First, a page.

“I’m astonished by this whole thing,” said Steven C. Witkoff, the developer who, with Harry B. Macklowe, bought the hotel last year for $660 million with plans to replace it eventually with an 850-foot tower. “I’m amazed anyone would think to stoop this low.”



First Look: 36 Central Park South, Park Lane Hotel Redevelopment


The imminent redevelopment of the Park Lane Hotel at 36 Central Park South has become one of the most talked about projects in real estate over the last few weeks, as reports emerged of a frivolous battle to preserve the original structure as a landmark. Now, YIMBY has obtained the first renderings of what the replacement may look like, though the images likely do not depict a final product.

Still, the idea conveyed is perfectly clear, and it appears that the original structure will receive a gut-renovation and vertical addition, avoiding a complete tear-down.

Unfortunately, onerous neighborhood zoning may prevent the complete demolition of the current building, which is a relative eyesore on the Central Park skyline. Per the Wall Street Journal, a completely new development would only be able to contain two-thirds of the tower’s current 370,000 square feet.

This invites creativity with the existing envelope, in a way similar to 425 Park Avenue, where the bottom portion of the original structure will also be integrated into the new building. The mandate for preservation is completely arbitrary and nonsensical, but so is most of the city’s zoning policy, so in the context of greater bureaucratic incoherency, it actually makes sense.

In the rendered plans, produced by Spivak Architects, the Park Lane emerges from its conversion as a plain and glassy box, with some additional height. Essentially, current FAR is reconfigured within a taller envelope to give higher ceilings, which are a must for new luxury developments.

The inflexibility of existing zoning translates into a rather banal design. While the tower would be dominated by the supertalls along 57th Street anyways, Central Park South is deserving of the best design possible; to the east, 220 Central Park South offers a glimpse at what can be built when ground-up construction is viable.

While indications are to the contrary, per Witkoff, the above images “have nothing to do with 36 CPS.”


36 Central Park South Supertower Proposal

36 Central Park South Supertower Proposal
New York, NY

Proposal for replacement of The Witkoff Group’s existing Park Lane Hotel property with a 100 storey residential tower :slight_smile:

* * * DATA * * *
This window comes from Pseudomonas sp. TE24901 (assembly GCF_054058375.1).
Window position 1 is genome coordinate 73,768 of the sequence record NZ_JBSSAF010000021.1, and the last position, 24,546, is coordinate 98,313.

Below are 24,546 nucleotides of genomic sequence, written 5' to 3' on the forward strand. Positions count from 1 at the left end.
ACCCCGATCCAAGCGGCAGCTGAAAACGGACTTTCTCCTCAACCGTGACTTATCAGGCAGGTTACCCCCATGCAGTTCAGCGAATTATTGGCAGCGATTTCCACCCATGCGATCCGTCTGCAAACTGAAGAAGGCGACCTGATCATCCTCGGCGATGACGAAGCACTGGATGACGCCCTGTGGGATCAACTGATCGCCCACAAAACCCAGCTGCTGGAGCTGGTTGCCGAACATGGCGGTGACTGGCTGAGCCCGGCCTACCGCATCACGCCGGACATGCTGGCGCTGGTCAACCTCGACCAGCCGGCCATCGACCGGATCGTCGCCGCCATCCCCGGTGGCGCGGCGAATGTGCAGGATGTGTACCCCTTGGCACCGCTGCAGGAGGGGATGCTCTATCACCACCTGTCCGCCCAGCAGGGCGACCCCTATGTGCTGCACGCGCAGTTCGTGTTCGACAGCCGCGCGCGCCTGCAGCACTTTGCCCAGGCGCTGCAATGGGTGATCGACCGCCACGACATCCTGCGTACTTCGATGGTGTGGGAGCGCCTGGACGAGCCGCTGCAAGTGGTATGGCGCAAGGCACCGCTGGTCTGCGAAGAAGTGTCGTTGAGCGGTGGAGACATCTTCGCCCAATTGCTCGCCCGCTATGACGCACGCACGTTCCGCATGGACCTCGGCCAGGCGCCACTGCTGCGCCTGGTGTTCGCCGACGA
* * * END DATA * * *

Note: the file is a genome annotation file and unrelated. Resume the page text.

Do you guys have any news on this “slender tall” at ONE PARK LANE?





As per the WSJ, this will be 900’ tall. It appears that the HdM design that Yimby found on EB-5 is what will rise.


I think your right. TDR claims 1,210 ft but wsj saids 900 feet. I wonder if this is 100% certain because 1,210 feet would be nice. Kinda seems like Witkoff is not living to his best potential for the site. At 1.7 billion, that is a lot of money for 900 feet. Seems like it would be priced for a super tall design.


But look at the success that Virnado had with a 950’ tower.

I think the WSJ’s figure is right.


If it’s what Yimby found on the EB-5, I’m disappointed in height and design, but it’s better than the current structure!


I believe that’s what will rise. I agree with you, Lion. The funny thing is that only in NY can we be let down by a 900’ HdM with a curved facade!


Rooms cannot be reserved after October 31, 2016, which leads me to believe that this hotel will close at that time.


Sounds about right if they wanna get this thing done by 2020


I agree.


Looks like this isn’t happening anytime soon…


It will happen in the next cycle. In this instance, Witkoff has a revenue generating asset, not an empty lot that still has to cover debt payments. Thus, there’s no rush.


We have enough towers in the vicinity currently under construction to keep us busy for the next couple of years. Hopefully this won’t discourage other developments in the neighborhood, especially Vornado’s project next to the Solow Building. Witkoff seems to be a very smart guy and is definitely playing this out to figure out the right time to make a move. Considering how prime the property is, Witkoff’s potential Park Lane tower will be a huge success come next cycle.


Vornado has had huge success. I think it’s full steam ahead. Its project for the next cycle is 666 5th Ave.


I’m pleased that Witkoff is waiting because I did not really care for the 900’ HdM design. I’ll take a 1,500 landmark in 2020 instead.